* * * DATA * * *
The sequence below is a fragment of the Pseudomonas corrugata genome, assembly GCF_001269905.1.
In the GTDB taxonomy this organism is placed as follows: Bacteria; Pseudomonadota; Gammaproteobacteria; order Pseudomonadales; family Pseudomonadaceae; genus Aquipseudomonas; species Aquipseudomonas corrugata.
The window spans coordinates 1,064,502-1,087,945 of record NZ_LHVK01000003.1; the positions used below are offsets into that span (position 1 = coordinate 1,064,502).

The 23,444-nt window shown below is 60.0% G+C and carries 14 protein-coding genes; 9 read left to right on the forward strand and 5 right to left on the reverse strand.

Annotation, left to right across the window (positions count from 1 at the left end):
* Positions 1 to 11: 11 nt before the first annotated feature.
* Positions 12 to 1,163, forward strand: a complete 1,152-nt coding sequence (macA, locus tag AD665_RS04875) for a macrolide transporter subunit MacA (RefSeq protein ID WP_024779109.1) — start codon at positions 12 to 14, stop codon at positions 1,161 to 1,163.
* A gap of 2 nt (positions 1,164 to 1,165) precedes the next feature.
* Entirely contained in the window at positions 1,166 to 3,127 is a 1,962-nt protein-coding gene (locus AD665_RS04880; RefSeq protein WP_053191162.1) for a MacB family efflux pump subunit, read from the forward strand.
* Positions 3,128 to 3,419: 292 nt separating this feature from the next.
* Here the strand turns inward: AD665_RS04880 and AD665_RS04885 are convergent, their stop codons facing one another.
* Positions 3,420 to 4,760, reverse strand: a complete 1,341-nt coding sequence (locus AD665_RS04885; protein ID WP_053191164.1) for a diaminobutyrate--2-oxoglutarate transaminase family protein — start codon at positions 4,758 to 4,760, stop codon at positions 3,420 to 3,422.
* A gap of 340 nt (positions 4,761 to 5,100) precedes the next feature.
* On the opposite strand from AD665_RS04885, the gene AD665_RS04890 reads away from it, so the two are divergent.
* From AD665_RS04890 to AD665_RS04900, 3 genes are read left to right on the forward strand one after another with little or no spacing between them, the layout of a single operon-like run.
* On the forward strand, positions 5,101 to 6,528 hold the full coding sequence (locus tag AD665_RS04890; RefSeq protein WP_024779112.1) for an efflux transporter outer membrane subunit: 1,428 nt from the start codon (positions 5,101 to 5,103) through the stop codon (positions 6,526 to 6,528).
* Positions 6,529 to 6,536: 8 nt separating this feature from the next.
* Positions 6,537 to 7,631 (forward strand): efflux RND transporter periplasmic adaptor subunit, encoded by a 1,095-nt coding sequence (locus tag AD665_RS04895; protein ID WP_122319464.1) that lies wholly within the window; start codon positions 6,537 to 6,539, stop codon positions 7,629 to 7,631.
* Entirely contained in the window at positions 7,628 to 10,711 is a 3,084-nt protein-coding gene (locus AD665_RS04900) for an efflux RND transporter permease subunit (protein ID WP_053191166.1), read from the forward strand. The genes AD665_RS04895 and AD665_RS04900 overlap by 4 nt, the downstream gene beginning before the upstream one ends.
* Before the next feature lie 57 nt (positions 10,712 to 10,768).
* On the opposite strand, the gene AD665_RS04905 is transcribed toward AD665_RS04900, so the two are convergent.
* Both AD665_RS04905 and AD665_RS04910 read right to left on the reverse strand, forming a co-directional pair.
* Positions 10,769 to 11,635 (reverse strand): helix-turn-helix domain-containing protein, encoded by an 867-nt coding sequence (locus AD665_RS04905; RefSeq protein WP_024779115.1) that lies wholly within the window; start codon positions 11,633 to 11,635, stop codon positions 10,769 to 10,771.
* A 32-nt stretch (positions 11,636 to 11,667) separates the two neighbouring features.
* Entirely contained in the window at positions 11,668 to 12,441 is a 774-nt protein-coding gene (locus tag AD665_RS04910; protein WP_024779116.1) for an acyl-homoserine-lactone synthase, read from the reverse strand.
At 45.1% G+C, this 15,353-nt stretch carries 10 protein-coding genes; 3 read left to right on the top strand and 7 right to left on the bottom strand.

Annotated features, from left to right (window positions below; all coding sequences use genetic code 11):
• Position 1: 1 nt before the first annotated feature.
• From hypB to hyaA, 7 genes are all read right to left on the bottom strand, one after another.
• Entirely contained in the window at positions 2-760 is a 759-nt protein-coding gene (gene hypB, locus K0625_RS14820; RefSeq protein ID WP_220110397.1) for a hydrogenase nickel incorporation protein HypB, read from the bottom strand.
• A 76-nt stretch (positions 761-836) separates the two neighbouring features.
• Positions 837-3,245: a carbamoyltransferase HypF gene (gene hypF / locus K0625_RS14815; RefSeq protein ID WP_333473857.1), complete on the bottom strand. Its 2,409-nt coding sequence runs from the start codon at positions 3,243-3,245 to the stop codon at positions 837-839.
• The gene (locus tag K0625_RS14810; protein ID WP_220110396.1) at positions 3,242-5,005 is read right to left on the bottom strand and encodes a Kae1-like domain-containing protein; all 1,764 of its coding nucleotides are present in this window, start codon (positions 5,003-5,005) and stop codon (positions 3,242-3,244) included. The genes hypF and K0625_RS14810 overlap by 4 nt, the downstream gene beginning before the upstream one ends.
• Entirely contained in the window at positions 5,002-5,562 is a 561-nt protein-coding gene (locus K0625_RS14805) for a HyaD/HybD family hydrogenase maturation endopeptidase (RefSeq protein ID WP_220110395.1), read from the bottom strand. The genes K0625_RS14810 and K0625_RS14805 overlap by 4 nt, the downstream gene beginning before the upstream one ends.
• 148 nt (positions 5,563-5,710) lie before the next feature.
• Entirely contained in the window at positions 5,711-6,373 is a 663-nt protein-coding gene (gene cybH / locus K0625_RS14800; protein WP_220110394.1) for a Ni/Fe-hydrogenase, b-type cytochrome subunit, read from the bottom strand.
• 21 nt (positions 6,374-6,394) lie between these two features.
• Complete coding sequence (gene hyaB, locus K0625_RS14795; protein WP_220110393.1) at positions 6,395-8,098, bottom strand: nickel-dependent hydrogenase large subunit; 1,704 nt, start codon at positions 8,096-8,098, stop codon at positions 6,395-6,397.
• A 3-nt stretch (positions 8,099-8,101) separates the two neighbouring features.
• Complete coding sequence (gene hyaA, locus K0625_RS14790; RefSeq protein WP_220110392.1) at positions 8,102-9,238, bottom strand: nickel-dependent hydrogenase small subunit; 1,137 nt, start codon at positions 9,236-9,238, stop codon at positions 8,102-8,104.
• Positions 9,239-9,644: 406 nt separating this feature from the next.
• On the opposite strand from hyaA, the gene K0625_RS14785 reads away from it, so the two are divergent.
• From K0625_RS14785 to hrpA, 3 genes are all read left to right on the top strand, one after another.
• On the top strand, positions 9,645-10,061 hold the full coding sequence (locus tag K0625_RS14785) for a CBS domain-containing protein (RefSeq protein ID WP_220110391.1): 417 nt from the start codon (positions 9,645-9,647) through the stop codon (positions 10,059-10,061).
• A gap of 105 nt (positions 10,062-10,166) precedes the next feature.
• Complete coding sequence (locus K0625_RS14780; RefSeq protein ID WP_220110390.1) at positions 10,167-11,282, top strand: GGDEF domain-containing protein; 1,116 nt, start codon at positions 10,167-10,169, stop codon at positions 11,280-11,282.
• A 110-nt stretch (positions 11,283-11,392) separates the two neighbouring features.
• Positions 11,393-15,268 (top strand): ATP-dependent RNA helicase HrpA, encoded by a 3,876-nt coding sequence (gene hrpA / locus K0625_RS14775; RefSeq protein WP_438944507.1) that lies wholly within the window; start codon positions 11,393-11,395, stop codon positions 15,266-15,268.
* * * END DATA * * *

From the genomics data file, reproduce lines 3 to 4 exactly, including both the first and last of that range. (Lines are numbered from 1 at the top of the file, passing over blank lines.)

The window spans coordinates 1,064,502-1,087,945 of record NZ_LHVK01000003.1; the positions used below are offsets into that span (position 1 = coordinate 1,064,502).

The 23,444-nt window shown below is 60.0% G+C and carries 14 protein-coding genes; 9 read left to right on the forward strand and 5 right to left on the reverse strand.